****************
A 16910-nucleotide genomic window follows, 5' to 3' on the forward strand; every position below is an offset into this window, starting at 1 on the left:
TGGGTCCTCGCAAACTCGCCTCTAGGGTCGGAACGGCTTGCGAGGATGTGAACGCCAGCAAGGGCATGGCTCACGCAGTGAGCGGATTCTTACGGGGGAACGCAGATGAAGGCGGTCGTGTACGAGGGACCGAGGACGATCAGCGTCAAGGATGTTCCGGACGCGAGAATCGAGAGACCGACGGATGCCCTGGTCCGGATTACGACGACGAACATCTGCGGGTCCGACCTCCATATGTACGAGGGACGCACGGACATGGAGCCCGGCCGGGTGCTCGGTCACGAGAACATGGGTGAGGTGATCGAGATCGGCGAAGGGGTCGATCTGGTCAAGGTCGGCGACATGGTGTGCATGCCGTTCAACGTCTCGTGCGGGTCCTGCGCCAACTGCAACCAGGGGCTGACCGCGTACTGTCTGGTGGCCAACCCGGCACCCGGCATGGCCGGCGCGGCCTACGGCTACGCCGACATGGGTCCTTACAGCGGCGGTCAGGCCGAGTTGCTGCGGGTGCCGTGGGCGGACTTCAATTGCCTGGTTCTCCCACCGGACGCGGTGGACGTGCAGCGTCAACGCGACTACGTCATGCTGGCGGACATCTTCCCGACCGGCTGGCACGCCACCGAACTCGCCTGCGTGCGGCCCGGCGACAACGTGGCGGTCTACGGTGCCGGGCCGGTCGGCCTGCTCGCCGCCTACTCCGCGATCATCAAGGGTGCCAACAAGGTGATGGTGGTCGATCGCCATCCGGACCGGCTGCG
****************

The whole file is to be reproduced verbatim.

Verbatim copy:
A 16910-nucleotide genomic window follows, 5' to 3' on the forward strand; every position below is an offset into this window, starting at 1 on the left:
TGGGTCCTCGCAAACTCGCCTCTAGGGTCGGAACGGCTTGCGAGGATGTGAACGCCAGCAAGGGCATGGCTCACGCAGTGAGCGGATTCTTACGGGGGAACGCAGATGAAGGCGGTCGTGTACGAGGGACCGAGGACGATCAGCGTCAAGGATGTTCCGGACGCGAGAATCGAGAGACCGACGGATGCCCTGGTCCGGATTACGACGACGAACATCTGCGGGTCCGACCTCCATATGTACGAGGGACGCACGGACATGGAGCCCGGCCGGGTGCTCGGTCACGAGAACATGGGTGAGGTGATCGAGATCGGCGAAGGGGTCGATCTGGTCAAGGTCGGCGACATGGTGTGCATGCCGTTCAACGTCTCGTGCGGGTCCTGCGCCAACTGCAACCAGGGGCTGACCGCGTACTGTCTGGTGGCCAACCCGGCACCCGGCATGGCCGGCGCGGCCTACGGCTACGCCGACATGGGTCCTTACAGCGGCGGTCAGGCCGAGTTGCTGCGGGTGCCGTGGGCGGACTTCAATTGCCTGGTTCTCCCACCGGACGCGGTGGACGTGCAGCGTCAACGCGACTACGTCATGCTGGCGGACATCTTCCCGACCGGCTGGCACGCCACCGAACTCGCCTGCGTGCGGCCCGGCGACAACGTGGCGGTCTACGGTGCCGGGCCGGTCGGCCTGCTCGCCGCCTACTCCGCGATCATCAAGGGTGCCAACAAGGTGATGGTGGTCGATCGCCATCCGGACCGGCTGCG